[Disclosure: Cards from our partners are reviewed below.]
Getting a new line of credit after filing for bankruptcy may sound like an impossible task — and, yes, scoring new financing will be difficult, but it also can be done. In fact, if you’re wondering how to build credit after bankruptcy, you’ll want to put getting a credit card on your to-do list. Making on-time payments on that new piece of plastic will (in the long term, of course) bolster your payment history, the most important factor when it comes to credit scores. Plus, managing your credit limit responsibly — that is, keeping the amount you owe on the card very, very low or, better yet, nonexistent — will help your credit utilization, the second major credit score component. But we’re getting ahead of ourselves. After all, in order to use a credit card after bankruptcy, you’ll have to get one. And getting one will take a little work. You’ll need to make sure the bankruptcy is being reported correctly on your credit reports, for instance, and you’ll also need to research what cards you can qualify for. Let’s break down how to get a credit card after going through bankruptcy.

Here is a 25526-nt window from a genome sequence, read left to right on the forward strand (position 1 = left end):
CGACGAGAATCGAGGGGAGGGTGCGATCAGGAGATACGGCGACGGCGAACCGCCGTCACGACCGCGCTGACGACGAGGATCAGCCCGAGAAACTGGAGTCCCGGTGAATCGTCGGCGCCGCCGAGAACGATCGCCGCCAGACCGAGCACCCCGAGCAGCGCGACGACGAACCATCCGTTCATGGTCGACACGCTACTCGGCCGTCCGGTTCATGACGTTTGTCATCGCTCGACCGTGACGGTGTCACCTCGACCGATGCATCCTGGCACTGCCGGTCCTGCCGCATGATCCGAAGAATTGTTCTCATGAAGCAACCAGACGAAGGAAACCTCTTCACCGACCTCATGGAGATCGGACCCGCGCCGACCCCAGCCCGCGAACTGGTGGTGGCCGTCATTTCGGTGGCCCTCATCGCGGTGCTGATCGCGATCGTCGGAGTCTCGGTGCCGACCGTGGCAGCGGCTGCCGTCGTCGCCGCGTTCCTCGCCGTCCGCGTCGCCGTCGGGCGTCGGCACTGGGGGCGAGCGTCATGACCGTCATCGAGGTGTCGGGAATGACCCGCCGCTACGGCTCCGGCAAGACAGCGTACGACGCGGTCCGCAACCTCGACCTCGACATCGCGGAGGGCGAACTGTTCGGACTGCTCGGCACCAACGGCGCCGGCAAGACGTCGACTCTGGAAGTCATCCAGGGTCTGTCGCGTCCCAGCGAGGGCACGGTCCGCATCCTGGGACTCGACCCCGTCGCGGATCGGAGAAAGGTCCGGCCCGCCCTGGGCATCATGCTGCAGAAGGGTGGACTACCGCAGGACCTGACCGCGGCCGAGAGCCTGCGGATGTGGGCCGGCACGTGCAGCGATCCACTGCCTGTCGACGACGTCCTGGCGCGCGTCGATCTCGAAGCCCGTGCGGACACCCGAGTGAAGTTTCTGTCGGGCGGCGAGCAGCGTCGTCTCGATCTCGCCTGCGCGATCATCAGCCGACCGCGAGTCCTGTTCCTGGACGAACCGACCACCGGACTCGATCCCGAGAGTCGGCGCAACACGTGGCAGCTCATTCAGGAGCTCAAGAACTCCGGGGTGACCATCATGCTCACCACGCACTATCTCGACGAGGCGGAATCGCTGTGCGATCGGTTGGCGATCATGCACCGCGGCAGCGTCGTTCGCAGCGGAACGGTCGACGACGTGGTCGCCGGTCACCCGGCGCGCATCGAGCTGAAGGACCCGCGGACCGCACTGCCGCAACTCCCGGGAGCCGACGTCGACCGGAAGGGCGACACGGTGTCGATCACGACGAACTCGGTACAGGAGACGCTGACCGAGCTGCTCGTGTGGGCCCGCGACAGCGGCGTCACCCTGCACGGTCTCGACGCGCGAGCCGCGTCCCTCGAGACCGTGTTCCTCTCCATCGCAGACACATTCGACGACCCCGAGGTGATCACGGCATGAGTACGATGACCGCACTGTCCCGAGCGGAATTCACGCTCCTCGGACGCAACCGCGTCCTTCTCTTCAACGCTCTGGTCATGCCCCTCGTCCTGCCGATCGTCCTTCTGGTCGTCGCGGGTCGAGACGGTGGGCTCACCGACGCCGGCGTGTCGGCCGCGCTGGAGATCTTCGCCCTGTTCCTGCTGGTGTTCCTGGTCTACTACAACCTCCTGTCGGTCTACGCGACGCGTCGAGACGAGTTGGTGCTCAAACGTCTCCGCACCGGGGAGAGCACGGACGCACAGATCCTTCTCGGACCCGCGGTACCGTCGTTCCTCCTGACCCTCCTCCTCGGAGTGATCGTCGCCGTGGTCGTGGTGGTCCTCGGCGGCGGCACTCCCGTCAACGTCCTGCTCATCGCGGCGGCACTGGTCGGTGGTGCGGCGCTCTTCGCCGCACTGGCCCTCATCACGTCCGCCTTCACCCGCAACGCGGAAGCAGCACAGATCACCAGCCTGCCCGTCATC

1. Pull Your Credit Reports
You probably know that bankruptcy is really, really bad for your credit. In fact, according to a FICO study, someone with an average credit score (around 680) could see their number plummet up to 150 points. Plus, bankruptcy can stay on your credit report for some time — up to 10 years from the filing date, though most Chapter 13 filings drop off after seven years. However, you won’t necessarily be stuck with subprime credit for that entire timeframe. And you may see your score improve as soon as the bankruptcy hits your credit report. That’s because the debts discharged in bankruptcy are technically ones you no longer owe — and your aforementioned credit utilization rate should improve.